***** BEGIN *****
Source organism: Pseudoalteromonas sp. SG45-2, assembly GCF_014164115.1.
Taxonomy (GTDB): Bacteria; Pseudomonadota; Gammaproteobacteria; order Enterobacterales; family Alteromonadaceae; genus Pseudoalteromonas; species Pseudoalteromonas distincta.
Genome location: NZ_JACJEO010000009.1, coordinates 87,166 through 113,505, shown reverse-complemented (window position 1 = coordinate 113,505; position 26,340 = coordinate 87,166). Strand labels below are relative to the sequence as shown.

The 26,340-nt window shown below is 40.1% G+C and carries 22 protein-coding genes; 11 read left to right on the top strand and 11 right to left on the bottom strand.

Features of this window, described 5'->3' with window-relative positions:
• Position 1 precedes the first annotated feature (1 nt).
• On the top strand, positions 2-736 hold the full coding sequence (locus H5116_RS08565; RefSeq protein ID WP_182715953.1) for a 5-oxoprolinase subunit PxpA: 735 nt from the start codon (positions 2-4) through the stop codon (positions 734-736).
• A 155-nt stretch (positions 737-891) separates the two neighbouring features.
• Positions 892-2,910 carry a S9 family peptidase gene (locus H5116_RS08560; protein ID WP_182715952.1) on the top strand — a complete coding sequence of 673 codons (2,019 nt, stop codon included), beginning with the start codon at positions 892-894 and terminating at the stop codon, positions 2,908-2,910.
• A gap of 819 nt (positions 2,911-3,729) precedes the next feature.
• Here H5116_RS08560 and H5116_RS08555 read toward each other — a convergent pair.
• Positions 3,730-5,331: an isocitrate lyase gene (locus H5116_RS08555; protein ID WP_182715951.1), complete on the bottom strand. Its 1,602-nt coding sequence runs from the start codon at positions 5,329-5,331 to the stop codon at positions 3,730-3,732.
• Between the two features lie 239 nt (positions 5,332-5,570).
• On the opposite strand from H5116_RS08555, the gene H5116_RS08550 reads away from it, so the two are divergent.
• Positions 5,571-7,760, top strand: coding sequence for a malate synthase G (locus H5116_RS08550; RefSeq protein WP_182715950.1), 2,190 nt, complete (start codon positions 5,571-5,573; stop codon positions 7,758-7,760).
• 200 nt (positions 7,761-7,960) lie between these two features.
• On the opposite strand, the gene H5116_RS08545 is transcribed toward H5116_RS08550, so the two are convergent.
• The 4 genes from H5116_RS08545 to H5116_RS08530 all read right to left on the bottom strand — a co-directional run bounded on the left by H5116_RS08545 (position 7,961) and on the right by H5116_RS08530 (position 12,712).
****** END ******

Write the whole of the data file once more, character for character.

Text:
Source organism: Pseudoalteromonas sp. SG45-2, assembly GCF_014164115.1.
Taxonomy (GTDB): Bacteria; Pseudomonadota; Gammaproteobacteria; order Enterobacterales; family Alteromonadaceae; genus Pseudoalteromonas; species Pseudoalteromonas distincta.
Genome location: NZ_JACJEO010000009.1, coordinates 87,166 through 113,505, shown reverse-complemented (window position 1 = coordinate 113,505; position 26,340 = coordinate 87,166). Strand labels below are relative to the sequence as shown.

The 26,340-nt window shown below is 40.1% G+C and carries 22 protein-coding genes; 11 read left to right on the top strand and 11 right to left on the bottom strand.

Features of this window, described 5'->3' with window-relative positions:
• Position 1 precedes the first annotated feature (1 nt).
• On the top strand, positions 2-736 hold the full coding sequence (locus H5116_RS08565; RefSeq protein ID WP_182715953.1) for a 5-oxoprolinase subunit PxpA: 735 nt from the start codon (positions 2-4) through the stop codon (positions 734-736).
• A 155-nt stretch (positions 737-891) separates the two neighbouring features.
• Positions 892-2,910 carry a S9 family peptidase gene (locus H5116_RS08560; protein ID WP_182715952.1) on the top strand — a complete coding sequence of 673 codons (2,019 nt, stop codon included), beginning with the start codon at positions 892-894 and terminating at the stop codon, positions 2,908-2,910.
• A gap of 819 nt (positions 2,911-3,729) precedes the next feature.
• Here H5116_RS08560 and H5116_RS08555 read toward each other — a convergent pair.
• Positions 3,730-5,331: an isocitrate lyase gene (locus H5116_RS08555; protein ID WP_182715951.1), complete on the bottom strand. Its 1,602-nt coding sequence runs from the start codon at positions 5,329-5,331 to the stop codon at positions 3,730-3,732.
• Between the two features lie 239 nt (positions 5,332-5,570).
• On the opposite strand from H5116_RS08555, the gene H5116_RS08550 reads away from it, so the two are divergent.
• Positions 5,571-7,760, top strand: coding sequence for a malate synthase G (locus H5116_RS08550; RefSeq protein WP_182715950.1), 2,190 nt, complete (start codon positions 5,571-5,573; stop codon positions 7,758-7,760).
• 200 nt (positions 7,761-7,960) lie between these two features.
• On the opposite strand, the gene H5116_RS08545 is transcribed toward H5116_RS08550, so the two are convergent.
• The 4 genes from H5116_RS08545 to H5116_RS08530 all read right to left on the bottom strand — a co-directional run bounded on the left by H5116_RS08545 (position 7,961) and on the right by H5116_RS08530 (position 12,712).